The pelvic floor muscles are responsible for helping people with some crucial urologic health functions. When strong and tight, these muscles help a person with functions like bladder control and bowel health, and they also aid in reducing the risk of developing a condition called pelvic organ prolapse, or POP.
Many people don’t quite understand what happens during POP. As a result, some significant myths have developed over the years. But, once armed with a proper understanding of the condition and yanking its untruths out into the light, most people will be able to recognize a POP myth when they see one in the future.
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What Is Pelvic Organ Prolapse?
A bit of an anatomy lesson is required to understand best what happens during pelvic organ prolapse. In a pelvis that is functioning healthily, the pelvic organs are secured in their rightful space in the body by strong and supportive ligaments and muscles. Together, those muscles and ligaments make up the pelvic floor.
When the muscles and ligaments of the pelvic floor are weakened or become stretched, POP can occur. Depending on the type of prolapse involved, the result can be a “dropping” of a pelvic organ, such as the bladder, rectum, uterus or small intestine, out of its intended space inside the body.
It’s estimated that as many as 1 in 4 women is affected by a pelvic floor disorder, including POP. And because POP can result in some symptoms that may be embarrassing or difficult to discuss, too many people suffer in silence over this condition — which helps to propagate the myths about it. It’s time to shed educated light on those myths so that women can get the proper medical help they need.
Dispelling 6 Common Myths About Pelvic Organ Prolapse
Here are six common myths about pelvic organ prolapse.
— Myth: POP only involves the uterus.
— Myth: It’s POP only if a bulge is present and visible.
— Myth: POP should only be treated when a person reaches a certain age.
— Myth: The health of the gut doesn’t play a role in the development of POP.
— Myth: POP doesn’t happen to physically fit people.
— Myth: POP is only a risk for women who have vaginally delivered a baby.
These six myths are debunked below:
Myth: POP only involves the uterus.
Fact: There are four main types of pelvic organ prolapse, including:
— Cystocele: involves prolapse of the bladder and is the most common POP type.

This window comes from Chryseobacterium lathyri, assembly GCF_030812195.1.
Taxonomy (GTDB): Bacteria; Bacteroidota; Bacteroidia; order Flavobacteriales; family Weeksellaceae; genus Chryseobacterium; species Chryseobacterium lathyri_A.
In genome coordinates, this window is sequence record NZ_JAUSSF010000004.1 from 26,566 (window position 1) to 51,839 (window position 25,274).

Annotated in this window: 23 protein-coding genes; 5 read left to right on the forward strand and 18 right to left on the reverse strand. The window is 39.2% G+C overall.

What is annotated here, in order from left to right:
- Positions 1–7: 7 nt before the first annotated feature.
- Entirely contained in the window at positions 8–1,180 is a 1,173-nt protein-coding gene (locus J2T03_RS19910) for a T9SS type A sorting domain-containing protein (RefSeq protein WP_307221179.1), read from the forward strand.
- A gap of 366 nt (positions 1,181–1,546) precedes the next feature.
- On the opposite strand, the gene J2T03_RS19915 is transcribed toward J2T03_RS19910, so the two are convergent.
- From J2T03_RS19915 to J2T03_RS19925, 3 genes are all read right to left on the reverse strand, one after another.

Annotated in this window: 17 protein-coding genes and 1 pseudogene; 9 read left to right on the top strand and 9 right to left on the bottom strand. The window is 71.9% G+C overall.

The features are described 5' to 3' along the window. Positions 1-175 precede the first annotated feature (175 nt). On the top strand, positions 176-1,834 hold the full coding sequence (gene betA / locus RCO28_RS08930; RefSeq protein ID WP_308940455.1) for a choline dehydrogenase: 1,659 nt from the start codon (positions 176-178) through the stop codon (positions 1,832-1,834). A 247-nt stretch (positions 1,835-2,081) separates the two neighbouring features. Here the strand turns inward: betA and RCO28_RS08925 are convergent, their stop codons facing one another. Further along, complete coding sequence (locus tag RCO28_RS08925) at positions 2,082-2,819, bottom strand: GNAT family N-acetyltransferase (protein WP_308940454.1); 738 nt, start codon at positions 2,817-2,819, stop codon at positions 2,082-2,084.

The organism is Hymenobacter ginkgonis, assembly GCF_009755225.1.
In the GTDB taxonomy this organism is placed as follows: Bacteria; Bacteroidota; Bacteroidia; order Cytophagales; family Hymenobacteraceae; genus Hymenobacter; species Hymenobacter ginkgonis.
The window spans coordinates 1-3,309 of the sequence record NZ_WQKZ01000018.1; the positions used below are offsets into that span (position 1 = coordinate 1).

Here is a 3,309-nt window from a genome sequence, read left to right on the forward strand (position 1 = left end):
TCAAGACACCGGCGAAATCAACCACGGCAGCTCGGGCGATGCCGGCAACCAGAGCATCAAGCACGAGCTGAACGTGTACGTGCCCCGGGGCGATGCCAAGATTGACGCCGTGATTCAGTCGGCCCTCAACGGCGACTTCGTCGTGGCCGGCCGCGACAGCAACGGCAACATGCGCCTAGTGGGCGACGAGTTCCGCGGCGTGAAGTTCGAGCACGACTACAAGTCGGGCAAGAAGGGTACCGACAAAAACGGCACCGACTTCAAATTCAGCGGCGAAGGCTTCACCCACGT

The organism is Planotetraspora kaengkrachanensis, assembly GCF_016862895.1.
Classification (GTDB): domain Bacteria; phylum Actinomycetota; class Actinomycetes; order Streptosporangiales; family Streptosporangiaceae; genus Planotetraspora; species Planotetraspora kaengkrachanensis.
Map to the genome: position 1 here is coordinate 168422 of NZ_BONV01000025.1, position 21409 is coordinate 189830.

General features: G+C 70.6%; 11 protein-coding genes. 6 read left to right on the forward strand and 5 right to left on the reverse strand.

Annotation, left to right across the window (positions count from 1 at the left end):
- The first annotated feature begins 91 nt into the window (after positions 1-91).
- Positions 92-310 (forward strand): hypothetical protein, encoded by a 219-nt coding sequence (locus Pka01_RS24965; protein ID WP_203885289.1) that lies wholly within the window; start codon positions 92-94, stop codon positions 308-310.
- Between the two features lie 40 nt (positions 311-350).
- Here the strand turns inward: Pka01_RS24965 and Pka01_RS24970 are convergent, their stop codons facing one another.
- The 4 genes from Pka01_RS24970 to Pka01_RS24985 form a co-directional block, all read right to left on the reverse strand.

— Rectocele: involves prolapse of the rectum.
— Enterocele: involves prolapse of the small intestine.
— Uterine: involves prolapse of the uterus.
Myth: It’s POP only if a bulge is present and visible.
Fact: There is a wide variety of symptoms, mainly depending on the type of prolapse involved, that can indicate someone is experiencing POP — even if they can’t see or otherwise feel a “bulge” coming out through the vaginal opening.
These symptoms can include but are not limited to:
— Pain, discomfort or a “heavy” feeling in the vagina, lower abdomen, groin area or lower back.
— Urinary problems including leakage or inability to control the flow of urine.
— Difficulty with bowel movements; feeling that the bowels have not completely emptied after going to the bathroom.
— Pain or discomfort with sexual intercourse; feeling that something is “in the way” during sex.
Myth: POP should only be treated when a person reaches a certain age.
Fact: This is a myth that health care providers often hear. Somehow people are made to believe that if they’re in their golden years of life, POP is just something they’ll have to live with. If they’re a younger woman, perhaps just out of childbearing age, they’re made to believe they might be too young to consider treatment.
Every woman experiencing POP symptoms deserves to live a life free from those symptoms regardless of age.
Myth: The health of the gut doesn’t play a role in the development of POP.
Fact: Chronic constipation is a significant risk factor in developing POP and the worsening of the symptoms it causes.
Myth: POP doesn’t happen to physically fit people.
Fact: Because the development of POP involves weakened muscles, that doesn’t mean it can’t happen to athletic people. Anyone can develop the condition. And people who are long-time marathon runners or engage in heavy weightlifting can be at greater risk of developing it.
Myth: POP is only a risk for women who have vaginally delivered a baby.
Fact: As mentioned, POP can happen to anyone. While childbirth does increase the risk of developing POP, there are other additional risk factors to consider, including:
— Women who have had a C-section.
— Chronic constipation or intense straining during bowel movements.
— A job or lifestyle that involves very heavy lifting,
— Hypermobility, or chronic disorders that affect the body’s connective tissues.
If left untreated, pelvic organ prolapse can worsen over time and may lead to problems with the function of other organs, including the kidneys. If you or someone you know is experiencing POP symptoms or any urologic issues, it’s essential to pay a visit to an experienced and knowledgeable urologist as soon as possible.
Getting to the bottom of what’s going on can help many women choose proven clinical treatment options that relieve symptoms and allow them to live the whole, healthy lives they desire.
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